For the U.S. athletes who failed to reach first place at Sochi, Pyeongchang offers another chance at the podium.

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J.R. CELSKI: American speed skater J.R. Celski was the top medal hope for the United States in the men’s short track speed skating in Sochi. Instead, he dropped from the lead in the 1,500 meter and finished fourth.

He and his teammates did win a silver medal in the 5,000-meter relay, the only medal for the Americans. And Celski has two bronze medals from the 2010 Vancouver Games.

“Sochi was a rough time for all the speed skaters out there,” Celski told NBC. “We had a lot of expectations and I think we were expecting to go in there and do really, really, really well and not a lot of us did so yeah, it was tough time. There’s a time to reflect and learn what you can and carry that going forward and there’s also a time to let it go and focus on what you need to.”

SHAUN WHITE: Snowboarder Shaun White similarly had a disappointing Games at Sochi. White had hoped to win his third straight halfpipe title, but ended up in fourth place. He was aiming for the first-ever gold medal in the slopestyle event, which debuted at Sochi, but, worried about an injury on the dangerous course, he withdrew.

In February, he told NBC Olympics that he has never gotten over the loss, but has learned from it.

“So it’s a part of me now, which is great,” he said. “As hard as it was, I’m thankful that it happened because it taught me a lot.”

And he said on NBC's "Today" show: “Obviously not performing the way I’d like in Sochi really inspired me and I got re-focused, recalibrate and I’m back at it.”

LINDSEY VONN: Celski and White fell short at Sochi, but Lindsey Vonn didn't get to the games at all. She injured her right knee months before the Olympics.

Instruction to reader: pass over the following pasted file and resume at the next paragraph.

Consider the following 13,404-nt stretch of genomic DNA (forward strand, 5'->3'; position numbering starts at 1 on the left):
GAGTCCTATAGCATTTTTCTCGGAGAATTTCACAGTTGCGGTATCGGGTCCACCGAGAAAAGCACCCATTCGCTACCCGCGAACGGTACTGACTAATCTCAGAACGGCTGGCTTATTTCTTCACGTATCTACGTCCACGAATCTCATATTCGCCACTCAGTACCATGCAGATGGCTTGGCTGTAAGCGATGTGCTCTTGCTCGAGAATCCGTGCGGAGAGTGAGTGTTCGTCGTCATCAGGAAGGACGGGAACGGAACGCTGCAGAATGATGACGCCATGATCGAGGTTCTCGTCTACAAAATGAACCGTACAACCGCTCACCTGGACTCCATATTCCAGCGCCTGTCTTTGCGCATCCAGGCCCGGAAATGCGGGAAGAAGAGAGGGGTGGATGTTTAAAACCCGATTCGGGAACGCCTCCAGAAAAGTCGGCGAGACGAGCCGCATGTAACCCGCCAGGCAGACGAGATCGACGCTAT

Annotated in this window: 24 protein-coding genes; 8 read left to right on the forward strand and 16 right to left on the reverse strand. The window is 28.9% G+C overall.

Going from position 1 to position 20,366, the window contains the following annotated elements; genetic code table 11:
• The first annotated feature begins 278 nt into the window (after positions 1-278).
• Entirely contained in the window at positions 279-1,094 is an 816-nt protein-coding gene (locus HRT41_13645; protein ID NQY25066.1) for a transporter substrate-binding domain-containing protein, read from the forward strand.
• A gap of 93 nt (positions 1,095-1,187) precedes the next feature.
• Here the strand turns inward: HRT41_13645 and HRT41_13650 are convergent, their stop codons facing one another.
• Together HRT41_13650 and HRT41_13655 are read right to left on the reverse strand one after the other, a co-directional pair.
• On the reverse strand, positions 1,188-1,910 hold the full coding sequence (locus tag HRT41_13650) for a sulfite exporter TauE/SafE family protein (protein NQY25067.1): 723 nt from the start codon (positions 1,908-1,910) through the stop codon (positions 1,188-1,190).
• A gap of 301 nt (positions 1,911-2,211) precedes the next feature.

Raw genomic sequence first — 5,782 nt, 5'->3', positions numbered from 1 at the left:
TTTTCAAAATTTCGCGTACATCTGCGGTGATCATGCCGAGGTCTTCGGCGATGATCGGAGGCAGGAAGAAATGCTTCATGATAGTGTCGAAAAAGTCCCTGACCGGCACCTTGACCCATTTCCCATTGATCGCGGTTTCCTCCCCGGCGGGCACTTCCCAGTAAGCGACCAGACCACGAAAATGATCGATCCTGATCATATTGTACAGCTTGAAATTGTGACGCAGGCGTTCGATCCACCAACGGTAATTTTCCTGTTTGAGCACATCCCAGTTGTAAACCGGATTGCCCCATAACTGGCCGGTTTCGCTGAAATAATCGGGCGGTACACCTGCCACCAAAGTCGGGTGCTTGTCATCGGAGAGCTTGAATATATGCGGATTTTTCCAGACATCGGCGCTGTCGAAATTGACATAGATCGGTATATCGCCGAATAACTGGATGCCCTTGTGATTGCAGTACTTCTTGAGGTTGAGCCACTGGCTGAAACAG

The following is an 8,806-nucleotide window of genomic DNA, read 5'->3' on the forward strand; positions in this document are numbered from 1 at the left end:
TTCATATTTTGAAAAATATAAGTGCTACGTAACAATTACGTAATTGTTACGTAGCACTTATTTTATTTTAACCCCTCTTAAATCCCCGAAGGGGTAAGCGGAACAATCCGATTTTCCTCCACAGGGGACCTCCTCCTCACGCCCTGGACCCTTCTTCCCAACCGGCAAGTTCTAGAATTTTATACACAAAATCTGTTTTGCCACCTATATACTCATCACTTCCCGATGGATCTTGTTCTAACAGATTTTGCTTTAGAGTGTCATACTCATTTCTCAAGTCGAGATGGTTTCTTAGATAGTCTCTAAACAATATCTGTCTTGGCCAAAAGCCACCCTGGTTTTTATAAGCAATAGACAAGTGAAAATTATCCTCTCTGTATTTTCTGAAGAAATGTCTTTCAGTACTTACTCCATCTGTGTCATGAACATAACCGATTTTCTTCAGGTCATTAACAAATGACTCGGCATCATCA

The speed skier won two medals in the 2010 Vancouver Olympics, and was expected to be a star in Sochi. Instead, she faced surgery, and has struggled with injuries ever since. She earned a bronze medal in the downhill at the 2017 World Championships. 

Despite fighting through injuries for most of the past five years, she's considered one of the sport's stars. In May, she was named the first International Games ambassador for the 2018 Games, and she called the course challenging with lots of jumps.

“It would mean the world to me if I could get back on the podium in Pyeongchang after missing the last Olympics in Sochi,” Vonn told NBC. “After being injured for almost all of the last five years I’ve definitely been through my share of obstacles and have overcome most of them. But one thing I haven’t done is been able to do the Olympics after I won gold in Vancouver. So if I could win again or even be on the podium, it would be incredible.”

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MAIA AND ALEX SHIBUTANI: Finally, there are the Shib Sibs, Maia and Alex Shibutani, who made their Olympic ice dancing debut in Sochi, when Maia was 19 and Alex, 22. They placed ninth.